Unique stationary point (minimum) of $cosx + coshx$

I am tasked with the proof that $x =0$ is a unique stationary point and a minimum of $\cos(x) + \cosh(x) = 2\sum_{k=0}^{\infty} \frac{x^{4k}}{(4k)!}$.

What the markscheme does, concerning the "minimum" and "uniqueness" part is incomprehensible to me:

Given that the derivative is the series for $\sinh(x) - \sin(x)$ which is odd and strictly positive for all $x > 0$, we have proven that the point is unique. The fact that the point is a min can be proven in two ways: either by the fact that the series for $\cos(x) + \cosh(x)$ is positive for all $x \neq 0$ or by finding the fourth derivative which equals 2 at $x=0$, hence its a local minimum.

I have no idea why $\sinh(x) - \sin(x)$ being odd and strictly positive for all $x > 0$ helps me prove that the point is unique. Similarly, I dont understand the issue about the fourth derivative or the actual series being positive for all x not equal to 0 implying that the point is a min. Can someone please clarify this for me?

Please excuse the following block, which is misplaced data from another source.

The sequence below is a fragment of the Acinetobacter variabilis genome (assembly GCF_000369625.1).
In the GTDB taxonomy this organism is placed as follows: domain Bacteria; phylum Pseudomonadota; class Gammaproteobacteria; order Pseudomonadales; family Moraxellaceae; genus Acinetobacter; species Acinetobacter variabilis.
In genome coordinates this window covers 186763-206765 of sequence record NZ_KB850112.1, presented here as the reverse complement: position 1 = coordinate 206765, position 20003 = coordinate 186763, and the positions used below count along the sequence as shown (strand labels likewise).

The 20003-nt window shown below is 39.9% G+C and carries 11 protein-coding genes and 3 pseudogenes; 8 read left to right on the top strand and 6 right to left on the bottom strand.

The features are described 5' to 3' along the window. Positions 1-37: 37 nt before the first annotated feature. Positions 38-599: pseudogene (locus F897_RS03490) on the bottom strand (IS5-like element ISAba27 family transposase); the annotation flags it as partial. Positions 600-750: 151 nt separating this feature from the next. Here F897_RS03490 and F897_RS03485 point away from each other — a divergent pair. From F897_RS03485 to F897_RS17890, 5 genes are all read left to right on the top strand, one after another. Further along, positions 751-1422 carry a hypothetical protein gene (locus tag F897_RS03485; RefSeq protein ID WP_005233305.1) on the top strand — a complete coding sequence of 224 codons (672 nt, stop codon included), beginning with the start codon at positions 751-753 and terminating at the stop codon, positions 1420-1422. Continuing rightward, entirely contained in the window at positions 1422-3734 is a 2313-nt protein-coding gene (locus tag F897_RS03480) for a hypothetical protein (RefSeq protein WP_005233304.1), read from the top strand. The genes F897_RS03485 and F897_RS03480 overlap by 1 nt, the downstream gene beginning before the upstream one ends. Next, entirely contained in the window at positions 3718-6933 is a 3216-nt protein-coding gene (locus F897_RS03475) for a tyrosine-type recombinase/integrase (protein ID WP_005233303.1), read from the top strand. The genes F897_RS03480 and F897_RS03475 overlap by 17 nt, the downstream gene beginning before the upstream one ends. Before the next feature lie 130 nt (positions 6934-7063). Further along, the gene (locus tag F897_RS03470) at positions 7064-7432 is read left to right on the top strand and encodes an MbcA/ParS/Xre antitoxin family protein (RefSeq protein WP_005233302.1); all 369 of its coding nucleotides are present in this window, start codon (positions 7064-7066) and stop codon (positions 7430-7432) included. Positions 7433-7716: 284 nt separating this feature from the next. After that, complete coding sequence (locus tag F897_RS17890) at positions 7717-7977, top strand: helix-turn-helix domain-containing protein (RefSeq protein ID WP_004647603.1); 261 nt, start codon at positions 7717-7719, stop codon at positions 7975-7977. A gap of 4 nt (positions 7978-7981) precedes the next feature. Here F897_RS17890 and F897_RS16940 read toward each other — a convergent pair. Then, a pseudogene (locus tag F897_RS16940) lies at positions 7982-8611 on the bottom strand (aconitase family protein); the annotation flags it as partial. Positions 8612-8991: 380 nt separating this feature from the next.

• Edit: 2 in front of sum – Ruslan Mushkaev Jan 16 '17 at 14:43

Let $f(x)=\cos x+\cosh x$. Then $f(0)=2$ and if $x\ne0$ we have: $$f(x)=2+2\sum_{k=1}^\infty\frac{x^{4k}}{(4k)!}>2.$$ On the other hand $f'(x)=-\sin x+\sinh x$. We have $f'(0)=0$ and $f'(x)<0$ if $x<0$, $f'(x)>0$ if $x>0$. This implies that $f$ is decreasing on $(-\infty,0)$, increasing on $(0,\infty)$ and that $f$ attains a unique minimum at $x=0$.
• I don't get it: given that the powers in the power series are all even and the coefficients are all strictly positive, it is clear that $x=0$ is the unique point of minimum - why write the paragraph about $f'$ anymore? – Alex M. Jan 16 '17 at 14:52